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A Day at the Beach is No Day at the Beach

It’s good to be outdoors in the summer sun, staying active and enjoying  a vigorous lifestyle. Just do it in a healthy manner. And know the risks.

By Steve Kaufman | Illustration By Adam Kleinert

Oh, the things we tell ourselves when the summer sun begins to blaze.

I’ll only be out for a little bit. I’ll wear a hat.
I have sun screen.
It’s overcast.
It’s just golf.
I never burn.

The problem is, this isn’t about falling asleep on the beach, getting a bad burn and being in pain for a few days. This is about cancer.

Skin cancer is like any other cancer. Abnormal cells grow and multiply, often ignited by the ultraviolet rays of the sun.

Not all skin cancers are the same. Not all are potentially fatal. Not all skin pigmentations are as susceptible to sun-related skin cancer as others. There are all kinds of factors related to skin cancer, as to other cancers: health history, family health history, age, lifestyle.

But why would you want to roll the dice?

There are risks because there are so many things people don’t know or don’t understand, said Dr. Jae Jung, oncologic dermatologist at the Norton Cancer Institute. “There are right and wrong ways to apply sunscreen,” she said. “There are right and wrong clothes to wear. And there are right and wrong ways to evaluate the marks and moles on your skin so you know the proper actions to take.”

As an oncologic dermatologist, Jung is used to seeing patients who already have a diagnosed issue. So maybe she seems more cautious than others might be. But her advice is an excellent roadmap to avoiding problems and addressing common mistakes, like these:

My sunscreen has a 30 SPF. That’s the recommended level by the American Academy of Dermatology. I’m good!

Not necessarily, said Jung. “The academy’s recommendations are based on the testing it does. But they tend to lather it on in thicker amounts during their tests than most people do. At thicker amounts, it’s messy, or sticky, or uncomfortable, especially on the face – or it becomes expensive when you use so much at one time.”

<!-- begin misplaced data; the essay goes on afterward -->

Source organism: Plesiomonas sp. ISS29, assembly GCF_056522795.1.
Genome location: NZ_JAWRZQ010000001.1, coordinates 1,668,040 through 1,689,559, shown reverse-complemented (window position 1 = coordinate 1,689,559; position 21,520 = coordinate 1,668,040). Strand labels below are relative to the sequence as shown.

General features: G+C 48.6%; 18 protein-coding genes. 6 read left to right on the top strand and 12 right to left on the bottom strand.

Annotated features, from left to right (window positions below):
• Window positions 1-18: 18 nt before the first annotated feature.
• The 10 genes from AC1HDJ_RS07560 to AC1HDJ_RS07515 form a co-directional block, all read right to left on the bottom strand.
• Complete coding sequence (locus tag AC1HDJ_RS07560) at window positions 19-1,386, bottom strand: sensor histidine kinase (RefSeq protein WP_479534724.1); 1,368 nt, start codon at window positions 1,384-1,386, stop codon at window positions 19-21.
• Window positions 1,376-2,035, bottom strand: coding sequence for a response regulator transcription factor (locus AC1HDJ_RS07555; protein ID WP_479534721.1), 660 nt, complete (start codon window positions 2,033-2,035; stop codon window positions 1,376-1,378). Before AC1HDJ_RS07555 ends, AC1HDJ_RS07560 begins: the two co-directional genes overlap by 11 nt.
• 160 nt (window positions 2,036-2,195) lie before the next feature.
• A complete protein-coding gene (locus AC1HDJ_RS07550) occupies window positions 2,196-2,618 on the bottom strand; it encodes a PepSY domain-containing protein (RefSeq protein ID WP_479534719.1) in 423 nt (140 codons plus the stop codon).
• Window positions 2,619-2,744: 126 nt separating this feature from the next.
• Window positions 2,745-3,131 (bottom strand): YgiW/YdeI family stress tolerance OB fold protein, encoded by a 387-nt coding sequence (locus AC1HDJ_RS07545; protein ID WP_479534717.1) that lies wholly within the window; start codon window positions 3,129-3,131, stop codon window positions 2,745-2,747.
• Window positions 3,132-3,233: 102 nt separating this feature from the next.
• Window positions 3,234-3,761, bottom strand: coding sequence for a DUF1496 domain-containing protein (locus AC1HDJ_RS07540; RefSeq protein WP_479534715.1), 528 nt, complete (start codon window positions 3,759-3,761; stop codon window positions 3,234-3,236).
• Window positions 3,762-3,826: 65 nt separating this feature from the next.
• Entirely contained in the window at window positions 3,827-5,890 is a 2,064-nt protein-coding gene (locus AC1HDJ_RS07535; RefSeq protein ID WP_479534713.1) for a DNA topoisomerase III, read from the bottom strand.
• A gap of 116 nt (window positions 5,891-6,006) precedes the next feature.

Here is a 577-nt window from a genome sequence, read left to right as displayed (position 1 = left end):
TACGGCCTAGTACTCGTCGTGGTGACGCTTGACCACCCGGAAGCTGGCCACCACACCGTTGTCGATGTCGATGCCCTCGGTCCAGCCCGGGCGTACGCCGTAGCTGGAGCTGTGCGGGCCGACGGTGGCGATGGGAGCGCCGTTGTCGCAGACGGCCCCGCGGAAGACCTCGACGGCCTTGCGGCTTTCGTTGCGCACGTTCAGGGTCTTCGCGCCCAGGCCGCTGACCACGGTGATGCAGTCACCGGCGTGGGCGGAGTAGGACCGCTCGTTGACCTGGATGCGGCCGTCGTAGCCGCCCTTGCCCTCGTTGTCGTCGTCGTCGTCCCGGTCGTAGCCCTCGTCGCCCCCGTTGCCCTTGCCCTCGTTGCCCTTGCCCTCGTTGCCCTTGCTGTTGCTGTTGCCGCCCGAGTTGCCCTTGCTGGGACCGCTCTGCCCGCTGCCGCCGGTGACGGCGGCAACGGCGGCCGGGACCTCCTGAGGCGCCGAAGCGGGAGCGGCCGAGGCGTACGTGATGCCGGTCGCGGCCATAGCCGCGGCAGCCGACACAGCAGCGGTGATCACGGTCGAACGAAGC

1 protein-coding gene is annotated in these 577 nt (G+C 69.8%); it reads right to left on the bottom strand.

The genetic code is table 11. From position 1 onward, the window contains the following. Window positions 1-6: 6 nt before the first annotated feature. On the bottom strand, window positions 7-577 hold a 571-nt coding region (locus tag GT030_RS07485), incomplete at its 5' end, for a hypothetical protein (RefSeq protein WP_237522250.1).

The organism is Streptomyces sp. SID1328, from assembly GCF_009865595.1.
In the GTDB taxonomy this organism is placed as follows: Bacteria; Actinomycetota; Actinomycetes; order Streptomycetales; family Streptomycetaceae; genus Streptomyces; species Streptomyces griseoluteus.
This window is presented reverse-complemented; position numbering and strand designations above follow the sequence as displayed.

As a result, she said, people use thinner amounts. And that’s less effective.

“I recommend an SPF of 50 or above. And even then, layer it on thickly. And cover everything that’s exposed – hands, feet, ears.” Any exposure to the sun – playing golf, going fishing, even just walking your dog – can be problematic.

“Cover whatever is expos e d,” Jung recommended.

I’m only going out for a drive.

Most cars’ front windshields are tinted to block out UV rays. Not so the side windows. Jung has even written prescriptions for certain patients to get tinted treatments on all their car windows.

“One of the most common incidents of skin cancer are on truck drivers’ left sides,” she said. “They roll the driver’s side window down and hang their arm out. But even with the window closed, their left arm and hand and left side of their face are exposed.”

I’ll be wearing a hat.

“The average baseball cap won’t protect your ears or the back of your neck,” said Jung. “Even those nice, wide-brim sun hats are designed more for fashion than for protection. They have an open weave, which of course invites the sun’s rays right in.”

It’s not a sunny day.

Then there are fewer UV rays in the air, said Jung, but they’re still there – and they’ll still burn your skin.

“They’re especially dangerous because if you don’t feel so hot, you’re inclined to stay outside longer.”

It’s cool out.

“Air temperature is not the issue if the sun’s out,” Jung noted. “Skiers get horrible sunburns.”

I’ll be wearing clothes – head to foot.

First of all, Jung said, few people cover themselves head to foot on a hot summer day. And while clothing is a much better screening agent than sun block – for one thing, you don’t have to keep reapplying it – she said not all clothing will protect you in the same way.

“Some clothing lines are specifically treated with a UV protectant and also woven in such a way as to keep UV light from getting through. They’re specifically designated as UPF 50.”

UPF is a rating that indicates a garment’s effectiveness against UVA and UVB rays. By comparison, an average T-shirt has a UPF rating of 7.